In Georgia's first few days of offseason conditioning, however, Lakatos said Hamilton has gone a long way toward eliminating any of those worries.

"We watched him on video, and he's a very good player on tape -- very exciting, very physical, rangy, competitive guy," Lakatos said. "The encouraging thing is, the couple of morning workouts we've had, he's been that guy. I know that's different from being on the field, but he's a hard worker. And with his ability times the hard work, he has a chance to be pretty good."


It's not just Georgia's defensive players that are going to get a quick study in Grantham's new 3-4 scheme. It's also the rest of his staff.

While Lakatos will be new to the scheme, he's not likely to be greatly affected by the changes to the front seven. Rodney Garner, on the other hand, is going to be getting a fresh look at preparing a defense, and he's excited for the opportunity.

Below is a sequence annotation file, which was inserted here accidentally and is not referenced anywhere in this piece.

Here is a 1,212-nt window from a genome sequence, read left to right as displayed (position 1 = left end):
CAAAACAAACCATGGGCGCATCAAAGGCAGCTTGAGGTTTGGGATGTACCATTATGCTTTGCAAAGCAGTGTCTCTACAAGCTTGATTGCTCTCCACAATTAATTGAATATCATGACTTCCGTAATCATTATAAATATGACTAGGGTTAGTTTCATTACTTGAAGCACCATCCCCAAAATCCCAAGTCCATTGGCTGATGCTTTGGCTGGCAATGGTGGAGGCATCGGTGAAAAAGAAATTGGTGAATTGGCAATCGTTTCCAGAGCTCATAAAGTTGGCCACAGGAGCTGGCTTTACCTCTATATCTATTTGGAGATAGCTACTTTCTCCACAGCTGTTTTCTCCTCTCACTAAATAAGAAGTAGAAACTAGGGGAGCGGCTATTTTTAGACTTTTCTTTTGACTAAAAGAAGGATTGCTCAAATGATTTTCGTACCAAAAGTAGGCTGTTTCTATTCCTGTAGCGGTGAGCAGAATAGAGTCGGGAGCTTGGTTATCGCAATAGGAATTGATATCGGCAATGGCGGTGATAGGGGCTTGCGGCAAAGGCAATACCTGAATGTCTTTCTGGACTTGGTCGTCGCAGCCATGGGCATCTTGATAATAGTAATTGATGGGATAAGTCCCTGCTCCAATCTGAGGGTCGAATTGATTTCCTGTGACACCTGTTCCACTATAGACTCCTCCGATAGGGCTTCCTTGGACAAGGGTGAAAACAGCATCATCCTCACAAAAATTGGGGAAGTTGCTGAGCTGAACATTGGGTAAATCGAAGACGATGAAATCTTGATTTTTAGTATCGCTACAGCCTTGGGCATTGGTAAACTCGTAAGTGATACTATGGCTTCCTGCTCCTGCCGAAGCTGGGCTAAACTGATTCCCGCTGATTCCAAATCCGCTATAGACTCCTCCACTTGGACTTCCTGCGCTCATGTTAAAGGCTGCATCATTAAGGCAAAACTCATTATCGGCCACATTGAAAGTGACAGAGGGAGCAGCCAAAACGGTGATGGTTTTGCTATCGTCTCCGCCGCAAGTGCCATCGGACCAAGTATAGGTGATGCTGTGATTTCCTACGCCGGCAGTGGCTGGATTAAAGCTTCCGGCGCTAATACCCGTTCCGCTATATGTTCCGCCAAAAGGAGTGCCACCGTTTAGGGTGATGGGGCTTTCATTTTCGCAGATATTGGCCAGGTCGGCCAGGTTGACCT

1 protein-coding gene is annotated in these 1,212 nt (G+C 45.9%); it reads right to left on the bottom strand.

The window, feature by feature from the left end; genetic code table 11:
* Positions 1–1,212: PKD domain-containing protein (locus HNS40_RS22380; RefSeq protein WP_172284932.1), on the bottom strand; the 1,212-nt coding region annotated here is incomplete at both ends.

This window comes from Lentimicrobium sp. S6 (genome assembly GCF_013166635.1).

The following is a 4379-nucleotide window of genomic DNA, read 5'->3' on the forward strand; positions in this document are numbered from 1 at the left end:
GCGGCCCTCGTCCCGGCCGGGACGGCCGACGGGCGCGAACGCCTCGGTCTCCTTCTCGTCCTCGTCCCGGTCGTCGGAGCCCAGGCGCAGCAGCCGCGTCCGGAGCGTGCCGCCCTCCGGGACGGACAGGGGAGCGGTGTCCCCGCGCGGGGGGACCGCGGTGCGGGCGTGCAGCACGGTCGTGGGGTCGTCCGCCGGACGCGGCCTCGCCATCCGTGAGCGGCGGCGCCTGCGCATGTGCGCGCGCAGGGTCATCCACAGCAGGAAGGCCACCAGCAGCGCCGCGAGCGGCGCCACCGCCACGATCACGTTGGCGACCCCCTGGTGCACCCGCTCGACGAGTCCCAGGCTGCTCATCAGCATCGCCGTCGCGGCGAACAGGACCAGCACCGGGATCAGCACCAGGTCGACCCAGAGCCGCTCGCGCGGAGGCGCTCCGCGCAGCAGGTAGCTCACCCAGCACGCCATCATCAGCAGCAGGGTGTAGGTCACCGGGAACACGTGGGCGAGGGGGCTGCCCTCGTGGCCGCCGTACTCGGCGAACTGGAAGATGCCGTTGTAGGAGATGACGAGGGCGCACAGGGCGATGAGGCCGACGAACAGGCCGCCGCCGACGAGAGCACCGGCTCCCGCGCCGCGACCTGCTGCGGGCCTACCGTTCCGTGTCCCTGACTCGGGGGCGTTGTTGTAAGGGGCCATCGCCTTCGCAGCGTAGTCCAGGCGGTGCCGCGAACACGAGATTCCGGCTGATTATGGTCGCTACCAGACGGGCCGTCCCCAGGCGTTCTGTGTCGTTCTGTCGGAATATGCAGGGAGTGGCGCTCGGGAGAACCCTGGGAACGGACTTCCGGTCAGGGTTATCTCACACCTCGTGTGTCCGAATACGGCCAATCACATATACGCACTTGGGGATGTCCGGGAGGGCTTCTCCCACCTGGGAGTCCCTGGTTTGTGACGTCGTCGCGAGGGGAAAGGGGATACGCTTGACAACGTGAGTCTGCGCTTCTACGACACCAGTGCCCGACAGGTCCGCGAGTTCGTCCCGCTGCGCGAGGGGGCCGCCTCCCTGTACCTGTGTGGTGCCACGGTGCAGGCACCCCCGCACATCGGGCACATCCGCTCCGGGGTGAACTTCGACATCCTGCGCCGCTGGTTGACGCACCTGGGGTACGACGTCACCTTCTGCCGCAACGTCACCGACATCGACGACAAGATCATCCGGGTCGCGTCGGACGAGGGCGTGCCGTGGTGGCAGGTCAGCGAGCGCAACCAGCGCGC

“This is my first time coaching in a 3-4 scheme," said Garner, Georgia's lone holdover among defensive coaches from last season. "I’m excited about expanding my knowledge as a coach just like the players are.”


For six crucial weeks of recruiting, Georgia's coaching staff consisted of just one full-time defensive coach. That meant keeping a full staff on the road talking to recruits would be a chore for all those involved.

But to avoid being too shorthanded, the Bulldogs activated three of their graduate assistants to head out on the road, too, and when Georgia finally wrapped up recruiting season Wednesday, Garner said its successes were due in no small part to the efforts of the graduate assistants.

“They played a very vital role," Garner said. "I think it was beneficial for them and it was beneficial for us. It gave them a chance to get out there on the road and enhance their resume, and I thought they did a nice job when they were out there.”